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March's FEATURED AUTHOR: Art vs. Craft...

March 23, 2011
Can you believe it's the end of March already? I can't. Where did it really go?? Anyway. This being a Wednesday in March, our Featured Author Sarah Pekkanen stops in to talk about writing... & whether it's an art or a craft. Read on!

Is writing an art or a craft?

I’m an author, but I’m not the slightest bit artistic. I don’t paint, dance, sing, or sculpt. My husband chooses the colors for the walls in our house, because if it were up to me, I’d pick Benjamin Moore’s Most Boring Beige. Don’t get me wrong; I love experiencing someone else’s art. I can appreciate Monet’s flowers and Picasso’s quirky lines and Georgia O’Keefe’s erotic flowers. And I love listening to music, anything from opera to Coldplay. I just can’t create it myself.

I don’t consider my writing art, either--it’s pure craft. Writing to me is messy, exhilarating, frustrating, joyful and depressing. The emotions all pile up on each other as I sit down at my keyboard, fighting for dominance like those swirling ping-pong balls at a televised lottery drawing. I never know which one is going to surface first.

It’s the steady, methodical side of my mind that takes control when I’m feeling frenzied and overwhelmed.

“Just write 1,000 words today,” it instructs me. A thousand words is four pages. It seems like a reasonable goal. But I’m not ready yet. First I re-read yesterday’s pages, backspacing over an ill-considered adverb and realizing a character needs one more telling detail to make him come alive. Then I try to drown out the voices in my head--they can be really mean, like a pack of middle-school girls--that tell me my prose is criminally bad, and that what I’m writing will never be published.

“Push on,” my methodical mind whispers reassuringly. “You can always fix it later.”

I get up to make a cup of tea, and think about folding a load of laundry. Sorting socks has never been so appealing. And I really need to exercise more--shouldn’t I go for a jog, then try to write?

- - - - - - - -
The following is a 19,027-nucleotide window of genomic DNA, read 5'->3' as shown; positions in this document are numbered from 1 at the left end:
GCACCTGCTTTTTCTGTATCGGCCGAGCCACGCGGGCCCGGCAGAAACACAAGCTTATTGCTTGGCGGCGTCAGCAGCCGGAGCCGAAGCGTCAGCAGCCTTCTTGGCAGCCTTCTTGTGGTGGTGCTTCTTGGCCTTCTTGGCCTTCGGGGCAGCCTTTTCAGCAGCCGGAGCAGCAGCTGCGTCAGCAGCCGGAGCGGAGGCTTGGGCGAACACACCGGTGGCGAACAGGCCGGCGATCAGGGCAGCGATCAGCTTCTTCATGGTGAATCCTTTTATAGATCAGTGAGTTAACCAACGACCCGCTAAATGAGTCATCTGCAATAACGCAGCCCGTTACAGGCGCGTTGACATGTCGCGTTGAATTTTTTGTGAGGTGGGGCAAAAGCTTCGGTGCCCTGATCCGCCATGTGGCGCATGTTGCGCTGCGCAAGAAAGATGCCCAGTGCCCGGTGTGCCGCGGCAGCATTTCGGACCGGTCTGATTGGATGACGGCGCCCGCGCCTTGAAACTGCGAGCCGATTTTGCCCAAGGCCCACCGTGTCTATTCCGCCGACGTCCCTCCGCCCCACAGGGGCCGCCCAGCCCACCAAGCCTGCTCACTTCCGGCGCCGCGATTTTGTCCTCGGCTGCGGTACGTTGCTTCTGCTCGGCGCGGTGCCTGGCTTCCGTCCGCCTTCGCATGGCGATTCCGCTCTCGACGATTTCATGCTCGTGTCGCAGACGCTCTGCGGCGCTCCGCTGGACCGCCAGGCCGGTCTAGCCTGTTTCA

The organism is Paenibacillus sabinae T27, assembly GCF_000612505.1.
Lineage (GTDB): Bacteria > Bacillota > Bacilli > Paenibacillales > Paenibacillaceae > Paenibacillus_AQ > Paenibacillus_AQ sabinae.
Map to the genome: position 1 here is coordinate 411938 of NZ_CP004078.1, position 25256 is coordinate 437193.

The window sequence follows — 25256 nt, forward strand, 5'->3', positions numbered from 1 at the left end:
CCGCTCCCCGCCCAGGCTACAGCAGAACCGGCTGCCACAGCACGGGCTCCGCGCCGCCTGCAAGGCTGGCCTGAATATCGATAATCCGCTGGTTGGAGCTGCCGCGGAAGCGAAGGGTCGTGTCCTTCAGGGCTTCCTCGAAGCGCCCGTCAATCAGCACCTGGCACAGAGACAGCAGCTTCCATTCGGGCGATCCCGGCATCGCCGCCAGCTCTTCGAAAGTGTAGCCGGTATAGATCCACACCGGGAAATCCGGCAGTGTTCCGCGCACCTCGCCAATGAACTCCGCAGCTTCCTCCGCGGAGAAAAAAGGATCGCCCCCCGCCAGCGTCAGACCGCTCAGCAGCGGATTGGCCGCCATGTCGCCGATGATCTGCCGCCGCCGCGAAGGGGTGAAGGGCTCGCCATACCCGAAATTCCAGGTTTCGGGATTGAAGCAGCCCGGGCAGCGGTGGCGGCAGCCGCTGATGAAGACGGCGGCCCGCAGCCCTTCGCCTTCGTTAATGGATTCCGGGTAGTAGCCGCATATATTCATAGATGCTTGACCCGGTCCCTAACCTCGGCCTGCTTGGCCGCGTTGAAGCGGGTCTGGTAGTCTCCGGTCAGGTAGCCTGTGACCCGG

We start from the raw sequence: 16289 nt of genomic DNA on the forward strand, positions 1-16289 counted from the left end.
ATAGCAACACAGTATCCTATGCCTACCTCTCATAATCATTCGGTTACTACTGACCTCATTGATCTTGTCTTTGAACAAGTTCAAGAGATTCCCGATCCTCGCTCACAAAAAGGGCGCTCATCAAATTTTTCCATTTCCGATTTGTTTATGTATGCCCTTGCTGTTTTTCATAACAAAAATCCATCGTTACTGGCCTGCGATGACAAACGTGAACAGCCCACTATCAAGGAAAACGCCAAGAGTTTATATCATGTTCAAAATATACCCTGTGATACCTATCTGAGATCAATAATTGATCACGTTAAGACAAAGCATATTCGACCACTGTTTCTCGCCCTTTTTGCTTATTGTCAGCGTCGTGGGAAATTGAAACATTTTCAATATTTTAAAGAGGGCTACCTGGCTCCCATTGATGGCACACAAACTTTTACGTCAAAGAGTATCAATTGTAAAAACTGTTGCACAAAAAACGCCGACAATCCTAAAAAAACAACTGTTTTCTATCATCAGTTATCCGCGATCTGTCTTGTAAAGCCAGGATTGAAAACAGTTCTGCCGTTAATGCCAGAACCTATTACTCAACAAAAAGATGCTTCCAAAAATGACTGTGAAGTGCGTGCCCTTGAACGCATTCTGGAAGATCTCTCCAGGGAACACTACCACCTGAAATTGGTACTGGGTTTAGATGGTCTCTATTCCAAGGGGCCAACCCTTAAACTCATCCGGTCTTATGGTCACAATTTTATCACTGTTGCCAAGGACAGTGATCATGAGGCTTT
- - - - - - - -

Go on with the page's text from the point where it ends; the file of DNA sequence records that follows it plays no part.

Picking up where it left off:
But Craft won’t let me get away with procrastinating. It coaxes me back to the keyboard with its simple directive: Four pages. A thousand words. They don’t have to be beautiful. They really don’t even need to make sense. I just need to pin them down on paper, because if I give in to the excuses, my book will remain unwritten.

If I were an artist, I might depend on a muse. But what would I do if she started sleeping in--or worse, developed mononucleosis? What if her fairy dust suddenly lost its sparkle?

I used to think I'd write a book when I had more time. I imagined myself breezing into the perfect little coffee shop, where, after sipping a steaming espresso, I'd poise my fingers above my laptop's keyboard and watch as a flawless novel unfurled. I wouldn't write the whole thing in a single day, of course--it would probably take a few weeks. But as long as the conditions were just so, creative inspiration would emerge, almost like a separate entity, and I'd sit back and watch it go to work.

Huh. I've since learned writing, at least for me, doesn't work that way. I have to write when I'm exhausted. I have to write when I'm grumpy, when I'm bored with writing, and when I'm convinced I'm the worst writer in the entire world. I can't make writing too... precious, for lack of a better word (and I'm a writer; I really should have a better word), or I'll never get it done. It's the equivalent of a runner faithfully getting out there on freezing cold days, on rainy days when every passing car splatters a puddle's worth of water on her, and on days when her shin splints cry out for mercy. Sure, there will be days when she feels like she's flying; when the sun is gentle and so is the breeze, and she could run forever. Those golden days exist in writing, too, but I know I'll never stumble upon them unless I've done the gritty, painful training.

Craft is no-nonsense; it gets up at 7 a.m., yawning and stretching, then has a solid breakfast of scrambled eggs and black coffee before heading off to battle traffic and curse at the guy who makes a left-hand turn and forces everyone to miss the light. Craft isn’t fussy. No mean middle-school girl would try to mess with Craft’s mind. Craft shows up, gets the job done, then heads home to have a well-deserved Budweiser in front of the television.

Ooh...television. Maybe I should see what’s on before I write?

(Sounds of a struggle as Craft wrestles the remote control out of my hand).

Fine. Craft wins again. Now I’m off to tackle those 1,000 words of my next novel.

Sounds like you're on the right track, Sarah! At least in terms of what works for you getting your stories out. *grin* I cannot wait to see what craft comes up with next. Thank you so much for visiting us this month--I've enjoyed having you over, and hope you'll pop in again to say "hi" every so often! 

And just in case you missed it, check out Sarah's article in the Washington Post about the gender divide in children's books--and the resulting concern that boys are reading less...


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